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First Polio Case After 27 Years
Dec 09, 2019
Polio has long been absent in Malaysia, but it is now (sadly) back.
For the first time in 27 years, a polio case has been confirmed here.
According to the Health Ministry, a three-month-old Malaysian boy from Tuaran, Sabah was admitted into a hospital's Intensive Care Unit. This came about after he started suffering from fever and weak limbs, and the boy was confirmed to be infected with the potentially deadly and contagious disease on 6 December.
The last known case of polio in the country had been in 1992, said health director-general Datuk Dr Noor Hisham Abdullah, and Malaysia was said to be polio-free in 2000.
"The patient is currently undergoing treatment in an isolation ward and is in stable condition but needs respiratory support," Datuk Dr Noor Hisham Abdullah said, adding that the vaccine-derived poliovirus type 1 is classified as a circulating vaccine-derived poliovirus (cVDPV) type 1.
"The cVDPV originates from a poliovirus that has been weakened by the orally-administered polio vaccine.
Those who have been vaccinated will be protected from infection. The weakened virus has been excreted from the body through the faeces. However, in unsanitary environments, the virus can infect others who have not been immunised against polio and will thus spread in communities whose polio immunisation rates are less than 95%. The longer the virus spreads in the community, it will undergo genetic mutation until it once again becomes an active virus," he said.
According to Dr Noor Hisham, tests found that the virus has genetic links to the polio virus outbreak which occurred in the Philippines in September this year.
Up till 5 December, investigations at the vicinity of the polio-infected child's residence revealed that 23 out of 199 people between two months to 15 years of age did not receive the polio vaccine.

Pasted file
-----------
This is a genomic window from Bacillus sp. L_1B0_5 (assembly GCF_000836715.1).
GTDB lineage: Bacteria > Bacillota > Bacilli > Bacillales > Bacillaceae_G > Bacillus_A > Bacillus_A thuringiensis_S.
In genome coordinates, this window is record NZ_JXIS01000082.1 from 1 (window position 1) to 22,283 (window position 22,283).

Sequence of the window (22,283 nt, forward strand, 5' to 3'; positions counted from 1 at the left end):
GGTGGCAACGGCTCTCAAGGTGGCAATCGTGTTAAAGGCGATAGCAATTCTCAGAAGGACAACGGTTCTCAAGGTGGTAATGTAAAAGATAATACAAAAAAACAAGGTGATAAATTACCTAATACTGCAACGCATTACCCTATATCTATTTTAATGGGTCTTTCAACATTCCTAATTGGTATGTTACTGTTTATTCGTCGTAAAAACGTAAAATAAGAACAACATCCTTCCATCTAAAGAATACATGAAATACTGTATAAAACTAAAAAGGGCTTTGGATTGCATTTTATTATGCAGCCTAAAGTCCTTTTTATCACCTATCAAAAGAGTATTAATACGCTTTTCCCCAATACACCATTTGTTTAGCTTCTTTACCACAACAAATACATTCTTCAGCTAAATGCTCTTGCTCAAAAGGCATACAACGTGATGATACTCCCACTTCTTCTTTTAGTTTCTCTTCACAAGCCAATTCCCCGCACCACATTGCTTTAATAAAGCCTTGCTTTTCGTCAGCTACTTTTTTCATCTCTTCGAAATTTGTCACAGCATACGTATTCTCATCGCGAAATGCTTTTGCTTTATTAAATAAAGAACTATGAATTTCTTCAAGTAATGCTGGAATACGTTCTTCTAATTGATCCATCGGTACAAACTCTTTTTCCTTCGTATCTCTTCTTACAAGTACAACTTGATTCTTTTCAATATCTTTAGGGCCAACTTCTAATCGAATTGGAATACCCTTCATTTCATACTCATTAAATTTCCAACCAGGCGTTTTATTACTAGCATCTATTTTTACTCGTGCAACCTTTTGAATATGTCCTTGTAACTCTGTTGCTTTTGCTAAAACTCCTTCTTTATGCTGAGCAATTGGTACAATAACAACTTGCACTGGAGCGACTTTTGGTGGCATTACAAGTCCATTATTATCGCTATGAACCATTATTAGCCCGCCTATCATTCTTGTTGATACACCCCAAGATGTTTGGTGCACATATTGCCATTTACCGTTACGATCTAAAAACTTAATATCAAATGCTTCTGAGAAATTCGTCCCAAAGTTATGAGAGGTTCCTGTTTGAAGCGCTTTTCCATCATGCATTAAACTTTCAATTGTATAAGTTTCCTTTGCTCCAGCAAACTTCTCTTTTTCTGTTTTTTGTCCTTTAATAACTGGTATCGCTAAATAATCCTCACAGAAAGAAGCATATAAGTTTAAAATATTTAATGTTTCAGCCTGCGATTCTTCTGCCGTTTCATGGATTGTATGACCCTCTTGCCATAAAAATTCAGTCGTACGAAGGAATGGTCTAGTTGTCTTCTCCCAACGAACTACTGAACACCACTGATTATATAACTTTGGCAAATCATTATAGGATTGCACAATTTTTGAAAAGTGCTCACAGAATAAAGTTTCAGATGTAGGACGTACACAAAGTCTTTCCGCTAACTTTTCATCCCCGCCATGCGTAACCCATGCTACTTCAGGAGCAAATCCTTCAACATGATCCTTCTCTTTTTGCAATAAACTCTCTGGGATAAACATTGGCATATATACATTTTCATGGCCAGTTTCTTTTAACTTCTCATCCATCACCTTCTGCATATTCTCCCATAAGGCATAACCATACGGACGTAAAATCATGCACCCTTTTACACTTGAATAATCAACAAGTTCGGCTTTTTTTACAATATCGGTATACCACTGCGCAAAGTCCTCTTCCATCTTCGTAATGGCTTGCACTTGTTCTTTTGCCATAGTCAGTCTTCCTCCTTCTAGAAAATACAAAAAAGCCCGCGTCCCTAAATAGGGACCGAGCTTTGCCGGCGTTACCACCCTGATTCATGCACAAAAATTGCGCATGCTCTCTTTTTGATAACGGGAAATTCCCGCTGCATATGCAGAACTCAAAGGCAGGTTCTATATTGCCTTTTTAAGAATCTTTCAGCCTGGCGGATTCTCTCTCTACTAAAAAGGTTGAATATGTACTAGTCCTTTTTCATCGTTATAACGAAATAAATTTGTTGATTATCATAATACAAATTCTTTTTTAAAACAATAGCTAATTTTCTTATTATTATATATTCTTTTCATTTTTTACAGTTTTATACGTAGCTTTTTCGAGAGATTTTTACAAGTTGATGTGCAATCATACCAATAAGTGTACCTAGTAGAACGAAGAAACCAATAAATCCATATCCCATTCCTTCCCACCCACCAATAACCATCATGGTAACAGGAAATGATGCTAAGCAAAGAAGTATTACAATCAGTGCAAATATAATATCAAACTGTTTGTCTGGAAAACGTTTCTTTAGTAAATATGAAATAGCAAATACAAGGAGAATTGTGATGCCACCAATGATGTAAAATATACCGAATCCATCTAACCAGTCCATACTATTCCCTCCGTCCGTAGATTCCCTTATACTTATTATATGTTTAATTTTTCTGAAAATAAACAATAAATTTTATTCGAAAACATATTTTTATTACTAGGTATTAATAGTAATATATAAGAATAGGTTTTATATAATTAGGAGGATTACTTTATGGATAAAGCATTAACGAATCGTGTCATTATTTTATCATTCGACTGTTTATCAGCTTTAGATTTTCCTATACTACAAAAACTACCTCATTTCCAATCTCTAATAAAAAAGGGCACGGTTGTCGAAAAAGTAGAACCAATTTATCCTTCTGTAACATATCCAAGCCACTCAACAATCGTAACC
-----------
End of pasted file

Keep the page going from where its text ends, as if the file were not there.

"This is a frustrating situation because the circulation of a cVDPV can only end with a polio immunisation. After explaining the importance of polio immunisation, the parents of the children have agreed to have them vaccinated," he said. Such a huge relief!
Cautionary measures will be taken by means of conducting surveillance for acute flaccid paralysis (AFP) (characterised by weakness of the muscles of respiration and swallowing) in the area.
646 people were checked, and none of them have displayed symptoms of AFP as of 5 December. We can only hope no one else has been affected.
"To ensure that the polio virus does not continue to spread in Malaysia and infect those who are not immunised, vaccination activities will be continued in the area of this case and will be expanded to other risk areas," said Datuk Dr Noor Hisham Abdullah.
The public is urged to quickly seek treatment should they have the aforementioned symptoms and alert the Health Ministry if they hear of other cases.
"The success in eradicating the disease previously was due to prevention efforts through the polio vaccination which was introduced in the National Immunisation Programme in 1972. The programme was made even more effective when the vaccine was changed from being administered orally to being administered through injection," he said.
Polio, or poliomyelitis, is a potentially deadly infectious disease caused by the poliovirus, and can cause paralysis by invading a person's brain and spinal cord.
The disease has no cure and can only be prevented through vaccination.
By: Celestine Foo